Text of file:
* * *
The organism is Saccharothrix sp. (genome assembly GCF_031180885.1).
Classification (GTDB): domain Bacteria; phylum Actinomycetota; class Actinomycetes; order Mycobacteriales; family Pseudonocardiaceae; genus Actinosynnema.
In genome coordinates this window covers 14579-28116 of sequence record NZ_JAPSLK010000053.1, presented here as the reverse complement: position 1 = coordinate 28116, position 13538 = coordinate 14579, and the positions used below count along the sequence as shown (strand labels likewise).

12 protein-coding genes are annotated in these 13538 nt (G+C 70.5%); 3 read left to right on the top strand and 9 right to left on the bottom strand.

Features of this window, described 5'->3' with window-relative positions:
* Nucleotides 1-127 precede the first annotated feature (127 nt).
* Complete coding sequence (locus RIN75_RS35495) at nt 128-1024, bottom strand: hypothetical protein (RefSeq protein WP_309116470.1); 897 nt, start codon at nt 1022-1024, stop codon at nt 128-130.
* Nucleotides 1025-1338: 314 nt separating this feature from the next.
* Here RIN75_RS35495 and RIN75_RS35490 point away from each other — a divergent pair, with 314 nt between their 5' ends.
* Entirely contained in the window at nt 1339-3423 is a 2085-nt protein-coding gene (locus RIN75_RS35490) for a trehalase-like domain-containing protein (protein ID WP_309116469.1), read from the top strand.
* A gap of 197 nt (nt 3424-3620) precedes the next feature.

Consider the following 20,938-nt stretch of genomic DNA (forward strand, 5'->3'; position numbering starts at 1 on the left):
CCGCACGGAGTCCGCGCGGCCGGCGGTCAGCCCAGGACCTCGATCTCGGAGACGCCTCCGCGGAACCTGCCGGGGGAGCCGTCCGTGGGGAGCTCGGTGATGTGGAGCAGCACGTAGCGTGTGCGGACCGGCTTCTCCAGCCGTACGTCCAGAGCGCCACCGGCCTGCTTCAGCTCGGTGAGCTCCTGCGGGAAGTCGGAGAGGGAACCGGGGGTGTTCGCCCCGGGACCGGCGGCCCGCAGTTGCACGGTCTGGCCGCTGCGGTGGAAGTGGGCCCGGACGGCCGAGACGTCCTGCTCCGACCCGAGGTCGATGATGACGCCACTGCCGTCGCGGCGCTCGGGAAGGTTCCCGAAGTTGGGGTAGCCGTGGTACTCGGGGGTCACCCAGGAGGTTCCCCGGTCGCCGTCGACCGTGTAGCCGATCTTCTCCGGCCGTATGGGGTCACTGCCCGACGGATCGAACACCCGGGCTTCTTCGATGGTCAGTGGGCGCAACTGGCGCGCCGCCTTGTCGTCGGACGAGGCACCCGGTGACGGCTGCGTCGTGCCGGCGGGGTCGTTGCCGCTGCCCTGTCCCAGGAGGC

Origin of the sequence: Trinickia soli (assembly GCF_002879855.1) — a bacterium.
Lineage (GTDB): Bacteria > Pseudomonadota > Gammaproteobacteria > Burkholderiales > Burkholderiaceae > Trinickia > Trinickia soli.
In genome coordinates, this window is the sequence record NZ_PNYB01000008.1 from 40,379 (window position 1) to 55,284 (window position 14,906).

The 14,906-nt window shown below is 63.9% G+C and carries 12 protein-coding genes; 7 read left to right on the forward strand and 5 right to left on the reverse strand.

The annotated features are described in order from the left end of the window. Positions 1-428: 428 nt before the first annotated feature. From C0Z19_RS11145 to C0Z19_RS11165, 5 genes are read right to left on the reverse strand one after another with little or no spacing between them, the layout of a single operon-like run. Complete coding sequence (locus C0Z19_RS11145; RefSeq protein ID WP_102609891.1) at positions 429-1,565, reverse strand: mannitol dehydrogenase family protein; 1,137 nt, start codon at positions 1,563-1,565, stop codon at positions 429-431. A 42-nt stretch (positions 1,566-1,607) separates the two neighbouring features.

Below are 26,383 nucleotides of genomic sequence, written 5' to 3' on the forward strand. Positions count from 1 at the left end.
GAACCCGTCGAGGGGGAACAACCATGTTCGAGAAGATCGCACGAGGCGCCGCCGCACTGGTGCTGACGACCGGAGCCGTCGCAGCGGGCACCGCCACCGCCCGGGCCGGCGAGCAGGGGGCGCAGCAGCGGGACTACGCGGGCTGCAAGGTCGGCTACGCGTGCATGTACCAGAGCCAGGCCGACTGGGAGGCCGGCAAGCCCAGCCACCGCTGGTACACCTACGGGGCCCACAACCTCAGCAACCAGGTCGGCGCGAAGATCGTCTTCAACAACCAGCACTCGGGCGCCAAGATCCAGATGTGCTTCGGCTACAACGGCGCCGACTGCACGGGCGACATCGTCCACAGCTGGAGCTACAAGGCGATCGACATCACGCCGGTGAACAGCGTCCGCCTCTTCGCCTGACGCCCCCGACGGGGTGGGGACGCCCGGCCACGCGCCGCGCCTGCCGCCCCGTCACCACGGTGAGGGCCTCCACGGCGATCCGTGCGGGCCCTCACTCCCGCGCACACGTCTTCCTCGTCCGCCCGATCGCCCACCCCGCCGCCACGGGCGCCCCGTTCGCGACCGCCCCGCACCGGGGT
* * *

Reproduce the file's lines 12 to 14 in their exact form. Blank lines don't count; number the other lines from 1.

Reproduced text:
Consider the following 20,938-nt stretch of genomic DNA (forward strand, 5'->3'; position numbering starts at 1 on the left):
CCGCACGGAGTCCGCGCGGCCGGCGGTCAGCCCAGGACCTCGATCTCGGAGACGCCTCCGCGGAACCTGCCGGGGGAGCCGTCCGTGGGGAGCTCGGTGATGTGGAGCAGCACGTAGCGTGTGCGGACCGGCTTCTCCAGCCGTACGTCCAGAGCGCCACCGGCCTGCTTCAGCTCGGTGAGCTCCTGCGGGAAGTCGGAGAGGGAACCGGGGGTGTTCGCCCCGGGACCGGCGGCCCGCAGTTGCACGGTCTGGCCGCTGCGGTGGAAGTGGGCCCGGACGGCCGAGACGTCCTGCTCCGACCCGAGGTCGATGATGACGCCACTGCCGTCGCGGCGCTCGGGAAGGTTCCCGAAGTTGGGGTAGCCGTGGTACTCGGGGGTCACCCAGGAGGTTCCCCGGTCGCCGTCGACCGTGTAGCCGATCTTCTCCGGCCGTATGGGGTCACTGCCCGACGGATCGAACACCCGGGCTTCTTCGATGGTCAGTGGGCGCAACTGGCGCGCCGCCTTGTCGTCGGACGAGGCACCCGGTGACGGCTGCGTCGTGCCGGCGGGGTCGTTGCCGCTGCCCTGTCCCAGGAGGC

Origin of the sequence: Trinickia soli (assembly GCF_002879855.1) — a bacterium.